If a primary proposition is not distinctive to that theory, but found in all other theories of the subject under investigation, then it is not essentially part of that specific theory, but stands outside it to some extent. Such external primaries may be transcendent axioms, or they may be borrowed from some adjacent or wider field of investigation, taken for granted so long as that other theory holds.

The secondary propositions are called the theory’s predictions (label these q1, q2, q3, etc.), even if not distinctive to that theory.

Some predictions are testable, open to empirical observation, perhaps through experiment; some predictions are intrinsically difficult to test. To the extent that a theory offers untestable predictions, it tends to be viewed as speculative. Among the testable predictions, some are normally already tested: they provided the raw data around which the theory was built; others may be novel items, which anticipate yet unobserved phenomena, providing us with opportunity for further testing.

Predictions are derived from the postulates by a process of production, mediated by the relatively external primaries. We regard the external primaries as categorical, as far as our theory is concerned, so that they may remain tacit, though they underlie the connections between our postulates and predictions.

Thus, postulates are hypothetically linked to predictions, in the way of antecedent to consequent. The antecedent need not include the external primaries, since the latter are considered as affirmed anyway, and were used to establish the connection. For example, Newton’s laws of motion were the postulates distinguishing his mechanics, while his epistemological, ontological, algebraic and geometrical assumptions lay outside the scope of his theory as such.

Theories often draw on findings in other domains outside their direct concern, and may have powerful repercussions in other domains. Thus, Newton had to develop calculus for his mechanics; this mathematical tool might well have been researched independently, as indeed it was by Liebnitz, but it was also stimulated or given added meaning when its value to physics became apparent.

A theory, then, may be described as follows, formally:

T = If p1 and p2 and , then q1 and q2 and

Note that this overall relation may in some cases be supplemented by narrower ones. It may be that all the postulates are required to make all the predictions; or it may be that some of the postulates are alone sufficient to make some of the predictions.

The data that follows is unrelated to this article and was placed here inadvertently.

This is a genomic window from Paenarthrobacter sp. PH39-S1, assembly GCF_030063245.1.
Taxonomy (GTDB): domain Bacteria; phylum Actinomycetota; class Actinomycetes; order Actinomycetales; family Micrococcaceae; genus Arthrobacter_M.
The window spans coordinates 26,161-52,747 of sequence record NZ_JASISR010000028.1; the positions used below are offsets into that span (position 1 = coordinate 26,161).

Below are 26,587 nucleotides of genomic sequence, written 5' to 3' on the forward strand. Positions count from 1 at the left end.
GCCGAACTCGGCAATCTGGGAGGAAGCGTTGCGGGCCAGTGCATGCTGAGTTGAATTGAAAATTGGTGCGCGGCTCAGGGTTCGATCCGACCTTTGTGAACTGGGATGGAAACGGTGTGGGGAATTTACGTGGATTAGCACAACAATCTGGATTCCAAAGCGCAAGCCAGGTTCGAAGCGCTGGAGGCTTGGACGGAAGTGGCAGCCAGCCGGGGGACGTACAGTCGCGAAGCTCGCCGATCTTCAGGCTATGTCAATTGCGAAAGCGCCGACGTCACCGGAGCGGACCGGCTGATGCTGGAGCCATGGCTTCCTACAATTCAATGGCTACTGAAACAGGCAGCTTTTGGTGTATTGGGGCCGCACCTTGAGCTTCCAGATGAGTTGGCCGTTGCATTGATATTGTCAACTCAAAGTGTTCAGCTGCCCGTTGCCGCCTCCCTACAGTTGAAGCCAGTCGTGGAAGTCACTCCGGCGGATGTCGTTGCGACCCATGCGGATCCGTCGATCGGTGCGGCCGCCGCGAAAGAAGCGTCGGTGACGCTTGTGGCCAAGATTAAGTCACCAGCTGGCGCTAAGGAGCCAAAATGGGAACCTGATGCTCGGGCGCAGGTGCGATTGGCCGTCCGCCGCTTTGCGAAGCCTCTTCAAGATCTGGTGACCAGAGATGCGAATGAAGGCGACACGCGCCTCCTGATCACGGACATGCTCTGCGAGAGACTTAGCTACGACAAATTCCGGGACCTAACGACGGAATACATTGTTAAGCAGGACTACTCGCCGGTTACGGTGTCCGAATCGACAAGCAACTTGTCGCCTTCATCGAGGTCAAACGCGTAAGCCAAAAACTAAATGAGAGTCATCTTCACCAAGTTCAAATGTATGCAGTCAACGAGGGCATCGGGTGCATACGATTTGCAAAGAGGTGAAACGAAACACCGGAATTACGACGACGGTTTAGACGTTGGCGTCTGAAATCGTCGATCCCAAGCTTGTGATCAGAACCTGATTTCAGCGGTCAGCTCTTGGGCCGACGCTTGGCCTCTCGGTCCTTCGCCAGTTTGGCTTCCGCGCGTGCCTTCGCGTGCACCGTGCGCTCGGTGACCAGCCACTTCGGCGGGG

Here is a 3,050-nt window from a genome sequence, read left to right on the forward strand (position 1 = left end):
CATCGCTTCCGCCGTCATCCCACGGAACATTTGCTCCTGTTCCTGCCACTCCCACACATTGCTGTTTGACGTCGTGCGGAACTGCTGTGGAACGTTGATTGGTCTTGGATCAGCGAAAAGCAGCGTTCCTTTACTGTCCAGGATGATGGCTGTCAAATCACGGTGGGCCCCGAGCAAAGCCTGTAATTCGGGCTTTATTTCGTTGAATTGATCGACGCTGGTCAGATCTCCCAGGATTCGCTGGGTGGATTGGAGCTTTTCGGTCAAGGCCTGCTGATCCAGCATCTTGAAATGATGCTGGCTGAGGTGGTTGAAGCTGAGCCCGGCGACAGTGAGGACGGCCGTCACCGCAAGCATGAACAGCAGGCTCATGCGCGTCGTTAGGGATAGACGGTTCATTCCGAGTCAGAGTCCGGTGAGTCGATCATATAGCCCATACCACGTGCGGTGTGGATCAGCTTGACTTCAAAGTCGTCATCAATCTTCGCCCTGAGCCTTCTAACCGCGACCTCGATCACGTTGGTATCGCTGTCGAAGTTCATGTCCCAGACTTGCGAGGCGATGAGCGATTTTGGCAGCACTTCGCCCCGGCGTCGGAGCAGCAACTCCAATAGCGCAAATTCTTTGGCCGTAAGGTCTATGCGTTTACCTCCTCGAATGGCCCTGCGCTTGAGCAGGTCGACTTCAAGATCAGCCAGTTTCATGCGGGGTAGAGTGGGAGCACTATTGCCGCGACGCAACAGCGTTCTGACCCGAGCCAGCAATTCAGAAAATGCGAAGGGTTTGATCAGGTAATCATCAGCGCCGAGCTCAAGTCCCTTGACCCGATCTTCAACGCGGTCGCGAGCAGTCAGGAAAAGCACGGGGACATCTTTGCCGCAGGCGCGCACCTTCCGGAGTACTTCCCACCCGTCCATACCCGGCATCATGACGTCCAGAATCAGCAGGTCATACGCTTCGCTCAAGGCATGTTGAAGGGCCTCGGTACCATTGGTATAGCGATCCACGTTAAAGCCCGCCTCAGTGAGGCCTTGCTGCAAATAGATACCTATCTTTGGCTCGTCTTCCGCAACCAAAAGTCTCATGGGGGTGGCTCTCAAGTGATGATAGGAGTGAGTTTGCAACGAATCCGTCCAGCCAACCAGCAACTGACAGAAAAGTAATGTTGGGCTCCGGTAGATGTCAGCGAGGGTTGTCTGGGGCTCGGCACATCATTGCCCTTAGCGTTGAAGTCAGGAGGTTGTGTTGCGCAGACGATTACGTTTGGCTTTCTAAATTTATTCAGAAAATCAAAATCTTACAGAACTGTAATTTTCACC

3. Criteria.

Theories serve both to explain (unify, systematize, interpret) known data, and to foresee the yet unknown, and thus guide us in further research, and in action. The criteria for upholding a theory are many and complex; they fall under three headings:

a. Criteria of relevance. A theory may be upheld as possibly true, so long as it is meaningful, internally consistent, applicable to (i.e. indeed implying) the phenomena under investigation, and consistent with all other observation to date.

This possibility of truth signifies no more than that the theory is conceivable, and has some initial degree of probability. This may be called relevance.

b. Criteria of competitiveness. But the work of induction is not complete until the theory has been compared to others, which may be equally thinkable and defensible in the given context. Induction depends on critically pitting theories against each other.

Two or more theories may each fulfill the conditions of relevance, and yet be incompatible with each other. They might converge in some respects, having some postulates and/or predictions in common, but found divergent in other respects.

It might be possible to reconcile them, finding postulates which succeed in encompassing the ones in conflict, while retaining the same uniform predictions. Or we may have to find exclusive predictions for each, which can be tested empirically to help us make a choice between postulates.

This is where adduction comes into play. It is the process used to evaluate, compare, and select theories through their predictions. It is the main tool for the induction of theories, commonly known as ‘the scientific method’.

c. Utilitarian criteria. Although utility is a relatively ‘subjective’ standard for evaluating theories, being man-centered, it plays a considerable role. For us, knowledge is not a purely theoretical enterprise, but a practical necessity for survival. We use it to support and improve our lives.

We judge a theory to some extent by how accessible it is to our minds, by virtue of its simplicity, or the elegance of its ordering of information. All other things being equal, we would choose the theory which approaches this ideal most closely, on the general grounds that the world is somehow simple and beautiful. The onus of proof is on the more complex, the more ‘far-fetched’, theories: avoidable complications need additional justification.

However, simplicity should not be confused with superficiality. People often opt for overly simplistic viewpoints, which only take the most obvious data into consideration, and ignore deeper issues. A theory should preferably be simple, but not at the expense of accuracy; it must cover more known phenomena and answer more questions, than any other, to be credible. The easy solution often has a limited data base, and reveals a naive outlook.